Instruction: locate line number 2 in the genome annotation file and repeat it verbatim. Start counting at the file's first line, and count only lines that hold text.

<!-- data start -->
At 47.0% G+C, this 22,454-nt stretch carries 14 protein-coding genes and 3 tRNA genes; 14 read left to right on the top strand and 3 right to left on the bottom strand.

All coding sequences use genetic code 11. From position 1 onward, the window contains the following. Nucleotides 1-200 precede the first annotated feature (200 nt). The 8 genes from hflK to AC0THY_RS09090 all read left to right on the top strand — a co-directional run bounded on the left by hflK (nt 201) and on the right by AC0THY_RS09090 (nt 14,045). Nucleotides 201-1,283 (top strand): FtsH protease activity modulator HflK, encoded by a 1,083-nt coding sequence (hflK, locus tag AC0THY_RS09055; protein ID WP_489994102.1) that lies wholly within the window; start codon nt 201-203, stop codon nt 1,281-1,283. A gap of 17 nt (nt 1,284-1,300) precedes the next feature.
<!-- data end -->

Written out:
All coding sequences use genetic code 11. From position 1 onward, the window contains the following. Nucleotides 1-200 precede the first annotated feature (200 nt). The 8 genes from hflK to AC0THY_RS09090 all read left to right on the top strand — a co-directional run bounded on the left by hflK (nt 201) and on the right by AC0THY_RS09090 (nt 14,045). Nucleotides 201-1,283 (top strand): FtsH protease activity modulator HflK, encoded by a 1,083-nt coding sequence (hflK, locus tag AC0THY_RS09055; protein ID WP_489994102.1) that lies wholly within the window; start codon nt 201-203, stop codon nt 1,281-1,283. A gap of 17 nt (nt 1,284-1,300) precedes the next feature.